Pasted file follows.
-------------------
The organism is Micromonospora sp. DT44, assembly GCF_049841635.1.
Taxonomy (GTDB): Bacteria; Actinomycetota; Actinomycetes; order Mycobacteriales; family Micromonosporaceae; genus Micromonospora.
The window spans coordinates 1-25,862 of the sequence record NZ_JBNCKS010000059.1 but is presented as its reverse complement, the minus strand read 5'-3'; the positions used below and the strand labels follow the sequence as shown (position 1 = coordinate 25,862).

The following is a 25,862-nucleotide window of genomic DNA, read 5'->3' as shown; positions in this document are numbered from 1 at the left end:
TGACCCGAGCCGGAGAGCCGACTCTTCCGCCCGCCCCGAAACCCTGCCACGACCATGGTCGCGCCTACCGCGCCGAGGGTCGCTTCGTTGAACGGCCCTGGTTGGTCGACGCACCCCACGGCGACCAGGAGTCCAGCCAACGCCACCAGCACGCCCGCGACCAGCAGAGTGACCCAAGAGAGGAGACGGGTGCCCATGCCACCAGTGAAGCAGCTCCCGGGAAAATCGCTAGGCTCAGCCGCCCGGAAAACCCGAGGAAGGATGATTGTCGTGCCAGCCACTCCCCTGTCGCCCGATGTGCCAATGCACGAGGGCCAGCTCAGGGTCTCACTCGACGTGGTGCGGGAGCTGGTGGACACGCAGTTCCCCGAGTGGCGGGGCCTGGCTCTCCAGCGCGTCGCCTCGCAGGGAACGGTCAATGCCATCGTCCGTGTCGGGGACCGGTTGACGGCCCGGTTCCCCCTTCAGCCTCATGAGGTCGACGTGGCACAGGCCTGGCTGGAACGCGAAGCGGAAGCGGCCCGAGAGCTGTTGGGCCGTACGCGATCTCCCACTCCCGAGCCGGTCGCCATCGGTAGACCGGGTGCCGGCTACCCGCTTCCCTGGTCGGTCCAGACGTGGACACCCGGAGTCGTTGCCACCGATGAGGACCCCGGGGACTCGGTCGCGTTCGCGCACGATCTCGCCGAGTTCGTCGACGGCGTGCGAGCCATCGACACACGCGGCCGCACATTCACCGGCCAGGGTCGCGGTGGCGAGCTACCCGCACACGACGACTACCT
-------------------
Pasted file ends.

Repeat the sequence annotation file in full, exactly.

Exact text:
The organism is Micromonospora sp. DT44, assembly GCF_049841635.1.
Taxonomy (GTDB): Bacteria; Actinomycetota; Actinomycetes; order Mycobacteriales; family Micromonosporaceae; genus Micromonospora.
The window spans coordinates 1-25,862 of the sequence record NZ_JBNCKS010000059.1 but is presented as its reverse complement, the minus strand read 5'-3'; the positions used below and the strand labels follow the sequence as shown (position 1 = coordinate 25,862).

The following is a 25,862-nucleotide window of genomic DNA, read 5'->3' as shown; positions in this document are numbered from 1 at the left end:
TGACCCGAGCCGGAGAGCCGACTCTTCCGCCCGCCCCGAAACCCTGCCACGACCATGGTCGCGCCTACCGCGCCGAGGGTCGCTTCGTTGAACGGCCCTGGTTGGTCGACGCACCCCACGGCGACCAGGAGTCCAGCCAACGCCACCAGCACGCCCGCGACCAGCAGAGTGACCCAAGAGAGGAGACGGGTGCCCATGCCACCAGTGAAGCAGCTCCCGGGAAAATCGCTAGGCTCAGCCGCCCGGAAAACCCGAGGAAGGATGATTGTCGTGCCAGCCACTCCCCTGTCGCCCGATGTGCCAATGCACGAGGGCCAGCTCAGGGTCTCACTCGACGTGGTGCGGGAGCTGGTGGACACGCAGTTCCCCGAGTGGCGGGGCCTGGCTCTCCAGCGCGTCGCCTCGCAGGGAACGGTCAATGCCATCGTCCGTGTCGGGGACCGGTTGACGGCCCGGTTCCCCCTTCAGCCTCATGAGGTCGACGTGGCACAGGCCTGGCTGGAACGCGAAGCGGAAGCGGCCCGAGAGCTGTTGGGCCGTACGCGATCTCCCACTCCCGAGCCGGTCGCCATCGGTAGACCGGGTGCCGGCTACCCGCTTCCCTGGTCGGTCCAGACGTGGACACCCGGAGTCGTTGCCACCGATGAGGACCCCGGGGACTCGGTCGCGTTCGCGCACGATCTCGCCGAGTTCGTCGACGGCGTGCGAGCCATCGACACACGCGGCCGCACATTCACCGGCCAGGGTCGCGGTGGCGAGCTACCCGCACACGACGACTACCT